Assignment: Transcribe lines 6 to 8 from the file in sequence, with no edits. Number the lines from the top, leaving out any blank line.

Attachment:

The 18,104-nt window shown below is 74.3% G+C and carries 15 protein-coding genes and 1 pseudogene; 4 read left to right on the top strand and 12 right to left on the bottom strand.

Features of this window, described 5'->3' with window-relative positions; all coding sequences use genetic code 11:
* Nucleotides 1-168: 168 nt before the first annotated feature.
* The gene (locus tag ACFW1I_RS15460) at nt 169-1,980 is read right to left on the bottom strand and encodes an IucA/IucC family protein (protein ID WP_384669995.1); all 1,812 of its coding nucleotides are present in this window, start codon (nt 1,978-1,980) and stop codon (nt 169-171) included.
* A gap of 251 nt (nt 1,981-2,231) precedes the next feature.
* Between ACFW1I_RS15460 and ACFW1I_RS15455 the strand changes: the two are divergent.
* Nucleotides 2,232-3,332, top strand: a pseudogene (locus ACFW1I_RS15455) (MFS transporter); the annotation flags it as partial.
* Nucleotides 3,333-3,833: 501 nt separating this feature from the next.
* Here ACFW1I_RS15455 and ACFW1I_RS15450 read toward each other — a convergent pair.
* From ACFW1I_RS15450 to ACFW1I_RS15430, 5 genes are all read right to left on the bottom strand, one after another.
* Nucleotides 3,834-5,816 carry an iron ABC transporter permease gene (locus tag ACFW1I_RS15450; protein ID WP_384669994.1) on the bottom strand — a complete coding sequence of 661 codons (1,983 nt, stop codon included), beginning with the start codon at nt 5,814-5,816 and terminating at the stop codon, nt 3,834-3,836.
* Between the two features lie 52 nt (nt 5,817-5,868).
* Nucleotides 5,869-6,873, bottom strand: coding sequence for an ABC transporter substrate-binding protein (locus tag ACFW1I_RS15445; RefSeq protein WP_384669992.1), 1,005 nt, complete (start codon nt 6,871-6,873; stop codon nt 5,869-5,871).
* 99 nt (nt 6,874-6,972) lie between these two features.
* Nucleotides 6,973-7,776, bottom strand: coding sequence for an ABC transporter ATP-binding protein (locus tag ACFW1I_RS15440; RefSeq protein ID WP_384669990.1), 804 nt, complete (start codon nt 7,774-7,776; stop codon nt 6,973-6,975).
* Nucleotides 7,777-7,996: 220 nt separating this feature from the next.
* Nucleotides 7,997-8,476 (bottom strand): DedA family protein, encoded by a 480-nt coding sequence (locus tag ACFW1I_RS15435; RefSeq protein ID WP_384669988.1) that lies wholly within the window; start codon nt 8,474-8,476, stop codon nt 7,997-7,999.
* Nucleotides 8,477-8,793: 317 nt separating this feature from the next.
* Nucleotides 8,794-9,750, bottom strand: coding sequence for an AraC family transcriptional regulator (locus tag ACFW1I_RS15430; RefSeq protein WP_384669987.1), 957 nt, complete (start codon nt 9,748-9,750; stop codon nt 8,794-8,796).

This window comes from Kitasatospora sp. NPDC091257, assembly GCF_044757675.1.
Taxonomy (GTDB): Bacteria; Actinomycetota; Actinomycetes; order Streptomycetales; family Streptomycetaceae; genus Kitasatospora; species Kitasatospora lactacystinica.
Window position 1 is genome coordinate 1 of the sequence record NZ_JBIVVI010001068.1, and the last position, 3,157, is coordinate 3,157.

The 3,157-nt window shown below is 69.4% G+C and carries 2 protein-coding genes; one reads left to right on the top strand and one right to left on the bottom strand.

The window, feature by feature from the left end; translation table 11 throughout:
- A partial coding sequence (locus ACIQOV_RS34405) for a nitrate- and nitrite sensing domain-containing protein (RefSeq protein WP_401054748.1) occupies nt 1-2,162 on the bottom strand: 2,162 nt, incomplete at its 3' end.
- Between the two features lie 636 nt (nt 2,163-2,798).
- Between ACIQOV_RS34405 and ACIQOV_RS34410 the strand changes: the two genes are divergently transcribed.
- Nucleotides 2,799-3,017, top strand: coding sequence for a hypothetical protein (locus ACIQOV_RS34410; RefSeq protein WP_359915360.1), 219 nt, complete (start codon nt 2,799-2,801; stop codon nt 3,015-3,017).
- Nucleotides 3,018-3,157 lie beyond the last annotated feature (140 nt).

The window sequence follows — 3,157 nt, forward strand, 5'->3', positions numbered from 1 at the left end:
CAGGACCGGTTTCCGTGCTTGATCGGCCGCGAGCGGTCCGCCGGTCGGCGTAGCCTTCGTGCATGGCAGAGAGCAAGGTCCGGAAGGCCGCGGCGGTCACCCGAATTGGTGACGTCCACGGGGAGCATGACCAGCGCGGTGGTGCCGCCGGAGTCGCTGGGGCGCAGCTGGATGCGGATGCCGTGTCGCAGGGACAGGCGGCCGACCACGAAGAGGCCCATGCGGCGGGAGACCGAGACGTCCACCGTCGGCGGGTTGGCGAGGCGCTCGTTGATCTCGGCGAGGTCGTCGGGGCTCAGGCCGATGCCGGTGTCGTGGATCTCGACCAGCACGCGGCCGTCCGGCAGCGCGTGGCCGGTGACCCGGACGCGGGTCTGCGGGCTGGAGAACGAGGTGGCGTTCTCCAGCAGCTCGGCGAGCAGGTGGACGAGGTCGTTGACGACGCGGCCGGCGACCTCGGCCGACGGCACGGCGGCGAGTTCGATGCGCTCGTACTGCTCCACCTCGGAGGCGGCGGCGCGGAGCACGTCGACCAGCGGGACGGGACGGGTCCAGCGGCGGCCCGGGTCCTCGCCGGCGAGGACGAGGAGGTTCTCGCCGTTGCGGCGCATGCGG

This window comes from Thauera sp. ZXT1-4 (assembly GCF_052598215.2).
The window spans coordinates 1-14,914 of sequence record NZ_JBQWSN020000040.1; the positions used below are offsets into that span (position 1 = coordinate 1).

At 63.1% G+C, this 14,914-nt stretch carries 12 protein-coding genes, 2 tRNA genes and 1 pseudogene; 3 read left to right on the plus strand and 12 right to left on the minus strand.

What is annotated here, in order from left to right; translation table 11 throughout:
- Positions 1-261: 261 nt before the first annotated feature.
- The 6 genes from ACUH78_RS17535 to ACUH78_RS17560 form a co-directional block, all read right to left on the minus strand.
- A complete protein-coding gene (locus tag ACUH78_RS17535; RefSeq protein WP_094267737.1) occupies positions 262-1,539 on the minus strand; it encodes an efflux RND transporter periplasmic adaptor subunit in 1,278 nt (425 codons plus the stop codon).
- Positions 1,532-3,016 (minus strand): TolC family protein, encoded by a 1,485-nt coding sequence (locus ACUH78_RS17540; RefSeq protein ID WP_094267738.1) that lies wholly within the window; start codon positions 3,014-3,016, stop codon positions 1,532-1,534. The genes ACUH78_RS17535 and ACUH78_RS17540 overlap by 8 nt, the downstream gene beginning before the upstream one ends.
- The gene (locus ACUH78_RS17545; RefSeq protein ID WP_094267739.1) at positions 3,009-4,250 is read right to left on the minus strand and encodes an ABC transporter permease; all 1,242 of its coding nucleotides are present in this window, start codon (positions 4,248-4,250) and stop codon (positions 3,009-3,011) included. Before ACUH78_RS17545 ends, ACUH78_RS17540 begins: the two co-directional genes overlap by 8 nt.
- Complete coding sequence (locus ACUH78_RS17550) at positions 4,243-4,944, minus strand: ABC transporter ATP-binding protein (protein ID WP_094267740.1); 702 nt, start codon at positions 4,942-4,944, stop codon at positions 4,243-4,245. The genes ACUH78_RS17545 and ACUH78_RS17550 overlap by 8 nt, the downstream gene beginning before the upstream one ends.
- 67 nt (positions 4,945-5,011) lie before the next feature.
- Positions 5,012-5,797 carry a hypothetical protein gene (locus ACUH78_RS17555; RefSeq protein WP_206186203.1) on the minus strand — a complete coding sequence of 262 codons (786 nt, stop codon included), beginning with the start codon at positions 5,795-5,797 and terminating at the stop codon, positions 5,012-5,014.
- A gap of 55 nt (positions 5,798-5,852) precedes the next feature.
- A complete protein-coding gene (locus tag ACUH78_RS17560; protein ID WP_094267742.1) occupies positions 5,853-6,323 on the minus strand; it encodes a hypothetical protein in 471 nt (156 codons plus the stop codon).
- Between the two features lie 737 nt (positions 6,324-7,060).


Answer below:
* Between ACFW1I_RS15460 and ACFW1I_RS15455 the strand changes: the two are divergent.
* Nucleotides 2,232-3,332, top strand: a pseudogene (locus ACFW1I_RS15455) (MFS transporter); the annotation flags it as partial.
* Nucleotides 3,333-3,833: 501 nt separating this feature from the next.